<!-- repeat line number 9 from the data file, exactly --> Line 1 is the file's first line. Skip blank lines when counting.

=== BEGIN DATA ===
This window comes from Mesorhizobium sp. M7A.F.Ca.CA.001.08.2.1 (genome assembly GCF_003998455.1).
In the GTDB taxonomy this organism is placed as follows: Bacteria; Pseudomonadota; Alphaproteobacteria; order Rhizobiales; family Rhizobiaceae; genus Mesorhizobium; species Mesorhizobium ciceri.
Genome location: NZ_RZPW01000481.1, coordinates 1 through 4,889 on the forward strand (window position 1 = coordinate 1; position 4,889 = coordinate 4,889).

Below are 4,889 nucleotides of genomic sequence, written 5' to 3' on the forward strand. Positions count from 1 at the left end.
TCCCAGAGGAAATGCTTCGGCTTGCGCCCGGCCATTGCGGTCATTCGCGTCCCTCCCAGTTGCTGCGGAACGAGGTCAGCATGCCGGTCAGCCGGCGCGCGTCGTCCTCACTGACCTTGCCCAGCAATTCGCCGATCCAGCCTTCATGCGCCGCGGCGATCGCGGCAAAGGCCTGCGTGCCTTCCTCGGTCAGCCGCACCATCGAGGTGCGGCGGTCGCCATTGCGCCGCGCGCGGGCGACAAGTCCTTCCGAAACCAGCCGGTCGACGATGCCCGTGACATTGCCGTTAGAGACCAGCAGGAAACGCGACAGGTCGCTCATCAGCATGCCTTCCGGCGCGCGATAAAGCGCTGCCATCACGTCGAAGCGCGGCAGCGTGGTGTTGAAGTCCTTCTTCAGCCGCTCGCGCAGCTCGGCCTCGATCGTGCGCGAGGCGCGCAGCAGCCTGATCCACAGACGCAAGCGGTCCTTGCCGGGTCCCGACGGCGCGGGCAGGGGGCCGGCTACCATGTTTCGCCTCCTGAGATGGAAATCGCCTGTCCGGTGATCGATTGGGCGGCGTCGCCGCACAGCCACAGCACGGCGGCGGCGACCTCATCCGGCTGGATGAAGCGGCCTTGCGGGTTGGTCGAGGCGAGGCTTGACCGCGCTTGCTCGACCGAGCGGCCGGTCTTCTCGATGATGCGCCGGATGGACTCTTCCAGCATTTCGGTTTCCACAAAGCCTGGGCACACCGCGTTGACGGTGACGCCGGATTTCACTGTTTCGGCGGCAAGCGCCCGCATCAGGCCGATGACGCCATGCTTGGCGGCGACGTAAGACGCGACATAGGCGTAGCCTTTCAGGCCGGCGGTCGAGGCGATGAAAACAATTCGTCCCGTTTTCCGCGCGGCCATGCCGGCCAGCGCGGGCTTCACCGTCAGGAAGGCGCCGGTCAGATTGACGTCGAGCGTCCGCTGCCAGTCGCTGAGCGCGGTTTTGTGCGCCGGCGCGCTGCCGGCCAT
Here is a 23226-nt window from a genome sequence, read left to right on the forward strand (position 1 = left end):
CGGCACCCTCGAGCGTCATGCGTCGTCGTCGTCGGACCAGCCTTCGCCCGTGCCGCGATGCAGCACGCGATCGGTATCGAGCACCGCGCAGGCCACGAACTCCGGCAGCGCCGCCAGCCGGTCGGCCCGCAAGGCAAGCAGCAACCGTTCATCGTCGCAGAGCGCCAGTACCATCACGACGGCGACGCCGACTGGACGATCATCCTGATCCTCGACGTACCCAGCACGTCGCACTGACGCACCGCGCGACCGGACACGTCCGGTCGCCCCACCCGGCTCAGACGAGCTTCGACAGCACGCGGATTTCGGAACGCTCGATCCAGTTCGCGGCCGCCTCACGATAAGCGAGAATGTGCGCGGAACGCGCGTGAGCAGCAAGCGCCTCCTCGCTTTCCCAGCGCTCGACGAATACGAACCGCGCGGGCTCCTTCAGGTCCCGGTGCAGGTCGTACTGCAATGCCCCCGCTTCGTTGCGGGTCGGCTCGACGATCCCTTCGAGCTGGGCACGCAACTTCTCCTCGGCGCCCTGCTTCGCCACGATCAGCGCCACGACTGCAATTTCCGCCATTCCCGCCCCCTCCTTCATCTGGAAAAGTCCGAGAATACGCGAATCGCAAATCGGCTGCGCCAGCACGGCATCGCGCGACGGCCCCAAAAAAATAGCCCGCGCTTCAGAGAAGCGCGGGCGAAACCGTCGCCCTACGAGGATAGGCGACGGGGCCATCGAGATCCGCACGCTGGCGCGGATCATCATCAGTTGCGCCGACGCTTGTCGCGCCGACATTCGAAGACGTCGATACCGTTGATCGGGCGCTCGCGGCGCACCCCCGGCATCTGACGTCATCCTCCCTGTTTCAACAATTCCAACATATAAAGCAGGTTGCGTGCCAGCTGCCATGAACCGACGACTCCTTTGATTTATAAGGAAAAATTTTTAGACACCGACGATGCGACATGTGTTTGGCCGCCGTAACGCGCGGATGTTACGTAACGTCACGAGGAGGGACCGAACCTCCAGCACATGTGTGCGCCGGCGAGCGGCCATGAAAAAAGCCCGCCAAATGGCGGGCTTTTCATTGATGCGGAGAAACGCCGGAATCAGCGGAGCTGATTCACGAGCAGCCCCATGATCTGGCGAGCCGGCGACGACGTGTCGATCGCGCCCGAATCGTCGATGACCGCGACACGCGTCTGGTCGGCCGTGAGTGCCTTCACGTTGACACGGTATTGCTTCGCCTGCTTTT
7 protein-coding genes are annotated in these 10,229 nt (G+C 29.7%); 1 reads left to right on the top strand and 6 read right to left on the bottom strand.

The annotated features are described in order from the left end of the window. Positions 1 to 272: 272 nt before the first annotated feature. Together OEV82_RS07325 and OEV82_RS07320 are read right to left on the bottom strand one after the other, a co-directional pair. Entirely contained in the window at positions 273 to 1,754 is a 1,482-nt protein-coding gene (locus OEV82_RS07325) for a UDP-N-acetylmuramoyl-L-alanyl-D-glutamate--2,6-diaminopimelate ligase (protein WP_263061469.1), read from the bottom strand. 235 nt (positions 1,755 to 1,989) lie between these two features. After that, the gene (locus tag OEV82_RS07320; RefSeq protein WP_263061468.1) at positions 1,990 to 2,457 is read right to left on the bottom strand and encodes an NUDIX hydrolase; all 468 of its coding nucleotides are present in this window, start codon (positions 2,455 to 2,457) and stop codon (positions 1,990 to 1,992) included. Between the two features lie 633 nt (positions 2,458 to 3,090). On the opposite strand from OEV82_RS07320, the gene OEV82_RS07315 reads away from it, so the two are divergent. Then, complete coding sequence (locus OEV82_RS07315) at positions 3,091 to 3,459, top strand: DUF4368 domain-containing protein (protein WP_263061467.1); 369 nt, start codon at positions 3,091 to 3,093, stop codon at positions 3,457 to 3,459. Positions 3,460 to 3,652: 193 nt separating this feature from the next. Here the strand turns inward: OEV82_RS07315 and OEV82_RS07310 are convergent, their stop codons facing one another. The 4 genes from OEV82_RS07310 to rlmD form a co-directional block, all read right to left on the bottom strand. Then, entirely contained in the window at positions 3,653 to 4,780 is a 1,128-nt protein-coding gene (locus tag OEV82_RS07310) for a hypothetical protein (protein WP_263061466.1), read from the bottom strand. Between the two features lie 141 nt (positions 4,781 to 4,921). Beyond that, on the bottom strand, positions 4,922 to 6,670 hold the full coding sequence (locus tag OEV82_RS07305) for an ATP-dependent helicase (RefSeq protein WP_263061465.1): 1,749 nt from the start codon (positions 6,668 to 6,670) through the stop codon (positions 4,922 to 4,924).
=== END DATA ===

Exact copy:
The annotated features are described in order from the left end of the window. Positions 1 to 272: 272 nt before the first annotated feature. Together OEV82_RS07325 and OEV82_RS07320 are read right to left on the bottom strand one after the other, a co-directional pair. Entirely contained in the window at positions 273 to 1,754 is a 1,482-nt protein-coding gene (locus OEV82_RS07325) for a UDP-N-acetylmuramoyl-L-alanyl-D-glutamate--2,6-diaminopimelate ligase (protein WP_263061469.1), read from the bottom strand. 235 nt (positions 1,755 to 1,989) lie between these two features. After that, the gene (locus tag OEV82_RS07320; RefSeq protein WP_263061468.1) at positions 1,990 to 2,457 is read right to left on the bottom strand and encodes an NUDIX hydrolase; all 468 of its coding nucleotides are present in this window, start codon (positions 2,455 to 2,457) and stop codon (positions 1,990 to 1,992) included. Between the two features lie 633 nt (positions 2,458 to 3,090). On the opposite strand from OEV82_RS07320, the gene OEV82_RS07315 reads away from it, so the two are divergent. Then, complete coding sequence (locus OEV82_RS07315) at positions 3,091 to 3,459, top strand: DUF4368 domain-containing protein (protein WP_263061467.1); 369 nt, start codon at positions 3,091 to 3,093, stop codon at positions 3,457 to 3,459. Positions 3,460 to 3,652: 193 nt separating this feature from the next. Here the strand turns inward: OEV82_RS07315 and OEV82_RS07310 are convergent, their stop codons facing one another. The 4 genes from OEV82_RS07310 to rlmD form a co-directional block, all read right to left on the bottom strand. Then, entirely contained in the window at positions 3,653 to 4,780 is a 1,128-nt protein-coding gene (locus tag OEV82_RS07310) for a hypothetical protein (protein WP_263061466.1), read from the bottom strand. Between the two features lie 141 nt (positions 4,781 to 4,921). Beyond that, on the bottom strand, positions 4,922 to 6,670 hold the full coding sequence (locus tag OEV82_RS07305) for an ATP-dependent helicase (RefSeq protein WP_263061465.1): 1,749 nt from the start codon (positions 6,668 to 6,670) through the stop codon (positions 4,922 to 4,924).